Odd Meters Class Content | Steve Herberman
Although utilized for many years in jazz and other styles, odd meters has become an essential part of today’s jazz. The uses of odd meters are many: As a phrasing device enabling a player to solo and comp over the bar line in 4/4 time. As an effect to utilize in one’s original compositions and to create fresh arrangements of standards and much more!
Once the 5/4 and 7/4 common rhythmic patterns are examined and practiced, soloing and comping can feel as natural as it does in 4/4.
In this masterclass we’ll be looking at the many useful rhythmic patterns in odd meters and applying them to 4/4 tunes as well as standards arranged in 5/4 and 7/4. Pairing these rhythmic concepts with melodic/harmonic concepts will be stressed to enable the musician to more rapidly integrate odd meters on their instrument. An example of this would be arpeggiating diatonic 9th chords in an even stream of 8th notes. The 9th chords contain 5 notes that will give a 5/8 phrasing to the line. Take one triad and its neighboring diatonic7th chord and you have 7 notes that will yield 7/8 phrasing. This is one of many exercises that will be in the written examples accompanying the class. Other examples will include:
Applying odd meters to solo guitar, arranging standards in odd meter, pattern picking odd meters, comping and soloing with odd meters and more.
Take your playing into the future with rhythmic assuredness and confidence!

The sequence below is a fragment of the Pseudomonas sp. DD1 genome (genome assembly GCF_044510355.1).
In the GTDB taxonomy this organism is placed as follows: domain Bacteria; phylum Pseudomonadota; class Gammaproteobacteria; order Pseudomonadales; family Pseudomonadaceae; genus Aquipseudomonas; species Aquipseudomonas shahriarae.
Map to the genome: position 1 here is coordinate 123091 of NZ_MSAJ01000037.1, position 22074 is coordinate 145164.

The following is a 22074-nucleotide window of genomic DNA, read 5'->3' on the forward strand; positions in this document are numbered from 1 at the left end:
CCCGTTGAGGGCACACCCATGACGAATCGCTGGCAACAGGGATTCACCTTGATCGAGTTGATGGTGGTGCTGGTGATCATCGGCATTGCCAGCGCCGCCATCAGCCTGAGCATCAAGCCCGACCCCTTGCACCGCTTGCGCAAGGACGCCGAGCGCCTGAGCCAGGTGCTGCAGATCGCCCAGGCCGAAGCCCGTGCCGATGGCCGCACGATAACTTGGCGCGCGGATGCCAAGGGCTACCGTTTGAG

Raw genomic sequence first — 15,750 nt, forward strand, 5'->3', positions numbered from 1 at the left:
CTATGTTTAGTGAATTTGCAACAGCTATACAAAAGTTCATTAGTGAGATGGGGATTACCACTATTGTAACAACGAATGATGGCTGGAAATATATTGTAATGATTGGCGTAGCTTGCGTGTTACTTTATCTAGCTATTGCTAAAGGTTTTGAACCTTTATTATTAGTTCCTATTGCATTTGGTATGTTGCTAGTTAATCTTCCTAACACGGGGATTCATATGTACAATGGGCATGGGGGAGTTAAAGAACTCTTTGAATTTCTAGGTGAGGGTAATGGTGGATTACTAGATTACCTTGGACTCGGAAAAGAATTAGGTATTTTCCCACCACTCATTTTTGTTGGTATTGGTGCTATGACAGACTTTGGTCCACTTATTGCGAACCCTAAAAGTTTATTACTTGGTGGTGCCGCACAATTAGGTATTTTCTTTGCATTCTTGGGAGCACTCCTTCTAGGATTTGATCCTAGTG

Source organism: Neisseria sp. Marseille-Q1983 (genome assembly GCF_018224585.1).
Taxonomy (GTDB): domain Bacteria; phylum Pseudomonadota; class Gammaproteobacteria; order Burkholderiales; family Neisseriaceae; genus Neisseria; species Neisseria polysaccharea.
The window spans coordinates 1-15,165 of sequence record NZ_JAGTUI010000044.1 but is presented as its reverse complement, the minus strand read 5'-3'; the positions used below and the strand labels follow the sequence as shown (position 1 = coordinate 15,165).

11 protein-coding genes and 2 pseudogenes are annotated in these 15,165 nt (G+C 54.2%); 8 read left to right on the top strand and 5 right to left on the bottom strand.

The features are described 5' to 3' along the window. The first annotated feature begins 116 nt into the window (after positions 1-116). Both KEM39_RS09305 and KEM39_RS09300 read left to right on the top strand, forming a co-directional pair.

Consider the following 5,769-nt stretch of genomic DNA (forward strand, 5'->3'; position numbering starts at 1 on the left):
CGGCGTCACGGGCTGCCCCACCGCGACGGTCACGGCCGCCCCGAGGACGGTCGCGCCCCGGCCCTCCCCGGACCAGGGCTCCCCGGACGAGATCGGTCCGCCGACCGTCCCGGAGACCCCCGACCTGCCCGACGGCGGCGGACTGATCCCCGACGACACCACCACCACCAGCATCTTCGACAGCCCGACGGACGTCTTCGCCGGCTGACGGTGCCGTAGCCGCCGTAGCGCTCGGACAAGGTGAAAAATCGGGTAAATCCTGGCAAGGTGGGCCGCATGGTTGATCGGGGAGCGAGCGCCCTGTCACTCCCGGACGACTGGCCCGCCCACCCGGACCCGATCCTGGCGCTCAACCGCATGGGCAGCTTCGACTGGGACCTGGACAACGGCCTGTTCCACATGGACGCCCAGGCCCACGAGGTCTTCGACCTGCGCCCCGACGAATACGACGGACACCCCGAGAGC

View clip from this class
Electric Fingerstyle Guitar Class Content | Steve Herberman
Playing fingerstyle on an electric guitar or steel string acoustic can be a very different experience than on a classical guitar. If you use nails you need to keep them in prime condition and steel strings can sure be tough on nails! In this class I’ll demonstrate which techniques have personally worked for me though years of experimentation in various playing situations. The material presented is also applicable to acoustic steel string guitarists and the jazz nylon string player.
For most guitarists playing single note lines on an electric is frustrating because it’s hard to equal the tone, conviction and swing of an expertly flat-picked line. But it can be done and can often give a fuller sound than a flatpick possibly with more tonal variation and nuances. The class will address many issues: principals in achieving a full sound before plugging into an amp, ideal free stroke angles, muting techniques, all things nail; nail lengths, nail shapes, filing etc, left hand slurs, right hand one finger sweeps, discussion of string gauges and types, alternating index and middle, alternating index and ring, using the same finger to play 2 and 3 consecutive notes between slurs, pattern picking, and more. Written examples accompany the video that further clarify the right hand fingerstyle picking techniques applied to distinct musical phrases. In the examples the left hand notation is also given to show the optimal positions that make the lines swing, project and yield a horn-like phrasing and articulation that can only occur when both hands are in sync and balanced. Fingerstyle guitar can add another dimension to your electric playing by expanding the variety of textures and adding counterpoint much more easily. Join me for a fun and informative class on fingerstyle electric guitar techniques.
View clips from this class.
|Electric Fingerstyle Guitar|
|Electric Fingerstyle Guitar||01:27:00|
Open String Voicings for Guitar Class Content | Steve Herberman